A sidewalk to bridge Red and Blue
Nate Silver, the celebrated election prognosticator, Tweeted the following during the presidential race: Heuristic: if a place has sidewalks, it votes Democratic. Otherwise, it votes Republican.
The blog streets.mn speculated that either liberals choose places with sidewalks, or places with sidewalks create liberals.
A "fiscally conservative" Libertarian then objected in a comment that he or she much prefers sidewalks and urban living.
Nate Silver is one of the most astute analysts of voting patterns in the country, and there's a lot of truth to his observation. The presence of sidewalks is a pretty good dividing line between the "Red" and "Blue" parts of the country.
Sidewalks can even be seen as a kind of metaphor for two kinds of living. Without sidewalks: Independent, anti-government, don't tread on my land. With sidewalks: Communitarian, we're all in this together, equal rights on this right-of-way.
It's easy to divide the country into those who have sidewalks, and vote one way, and those who do not, and vote another way. But the commenter also raises a good point — real life is not so simple. Many people who prefer the city and town life are not liberals. Many small towns, with sidewalks and old-fashioned main streets, are politically conservative.
And vice-versa. Vermont, the most liberal state in the nation, has few sidewalks. It's populated by back-to-the-land, self-reliant — I'm stereotyping here — hippies and their children. In liberal Tompkins County, New York, where I live, we've seen a renaissance of small farms sprout up in recent decades, mostly using techniques that can be characterized as organic. This influx of largely liberal people — still a rarity in farm country — has given a booster shot to agriculture in the region.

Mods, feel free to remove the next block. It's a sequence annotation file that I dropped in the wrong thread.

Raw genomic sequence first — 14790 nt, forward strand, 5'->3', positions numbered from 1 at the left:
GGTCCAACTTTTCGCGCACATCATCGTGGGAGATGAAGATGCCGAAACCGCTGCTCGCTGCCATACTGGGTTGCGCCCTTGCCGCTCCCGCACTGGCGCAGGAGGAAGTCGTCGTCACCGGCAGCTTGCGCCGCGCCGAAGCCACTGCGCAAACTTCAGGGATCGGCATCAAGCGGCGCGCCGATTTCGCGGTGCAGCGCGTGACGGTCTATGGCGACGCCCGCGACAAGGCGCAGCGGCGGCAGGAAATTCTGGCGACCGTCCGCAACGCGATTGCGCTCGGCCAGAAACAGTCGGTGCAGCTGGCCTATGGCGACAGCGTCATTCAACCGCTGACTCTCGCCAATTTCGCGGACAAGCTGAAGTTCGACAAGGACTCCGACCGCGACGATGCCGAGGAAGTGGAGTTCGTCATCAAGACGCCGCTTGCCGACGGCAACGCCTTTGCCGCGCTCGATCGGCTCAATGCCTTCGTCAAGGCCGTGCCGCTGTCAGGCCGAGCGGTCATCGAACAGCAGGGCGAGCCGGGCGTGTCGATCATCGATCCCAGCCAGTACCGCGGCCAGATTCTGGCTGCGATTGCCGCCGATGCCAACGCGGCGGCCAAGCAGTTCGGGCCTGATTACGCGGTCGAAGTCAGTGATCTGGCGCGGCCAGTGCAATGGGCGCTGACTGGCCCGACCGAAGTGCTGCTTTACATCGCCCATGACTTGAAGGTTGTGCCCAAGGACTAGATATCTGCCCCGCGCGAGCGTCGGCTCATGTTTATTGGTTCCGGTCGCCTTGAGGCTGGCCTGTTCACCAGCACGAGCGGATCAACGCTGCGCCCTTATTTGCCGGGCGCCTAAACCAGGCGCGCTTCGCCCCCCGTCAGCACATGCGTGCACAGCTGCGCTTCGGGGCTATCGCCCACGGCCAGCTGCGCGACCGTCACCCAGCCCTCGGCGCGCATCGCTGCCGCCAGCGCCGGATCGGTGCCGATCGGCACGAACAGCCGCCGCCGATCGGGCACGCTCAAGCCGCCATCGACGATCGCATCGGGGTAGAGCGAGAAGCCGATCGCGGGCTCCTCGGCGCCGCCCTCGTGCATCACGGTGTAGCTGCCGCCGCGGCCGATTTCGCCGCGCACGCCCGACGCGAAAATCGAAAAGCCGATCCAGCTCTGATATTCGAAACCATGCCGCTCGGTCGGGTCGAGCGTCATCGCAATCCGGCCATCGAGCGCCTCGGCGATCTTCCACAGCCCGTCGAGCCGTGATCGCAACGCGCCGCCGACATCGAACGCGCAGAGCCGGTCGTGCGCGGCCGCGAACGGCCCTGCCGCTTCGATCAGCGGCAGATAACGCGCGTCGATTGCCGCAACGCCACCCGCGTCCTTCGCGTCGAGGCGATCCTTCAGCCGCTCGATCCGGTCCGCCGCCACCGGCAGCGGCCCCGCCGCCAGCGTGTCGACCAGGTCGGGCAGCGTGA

Our nation needs places with sidewalks and without. We need farmers, we need ranchers, we need the people to work the land. But we also need cities and towns that generate most of our economic activity and, without which, the farmers would have no markets.
Cities and towns are best designed with sidewalks that offer options on how to get around.
For six decades, we built suburbs that were neither countryside nor true cities and towns. They were and are automobile-dependent. These far-flung suburbs also wielded tremendous political clout. Substantial public money flowed into sprawl to build and maintain roads, build new infrastructure systems, and build schools and institutions while older, walkable, neighborhoods languished. As fiscally conservative blogger Charles Marohn has demonstrated, this sprawl is not always a sound investment. But sprawl has begun to lose its economic appeal and, as the election shows, its political clout as well.
Walkable cities and towns, by contrast, thrive on diversity. If you are not a farmer or rancher — and very few of us are — there are benefits to living in a place with sidewalks, transportation options, and true diversity in race and culture, and, I hope, political viewpoints.
I am thrilled that sidewalks are now a factor in our presidency. This new era means that maybe older cities and towns will get some of their long-neglected needs met. People of all political stripes can benefit from genuine communities with transportation options. Our nation can be strengthened by the sustainability and fiscal resilience of walkable communities. At the same time, local agriculture can benefit from new ideas and outlooks.
Modern liberals did not invent sidewalks, even though they seem to do a lot of walking these days. Maybe it's time we built a sidewalk that helps bridge the great divide between Red and Blue.
Robert Steuteville is editor of Better! Cities & Towns.
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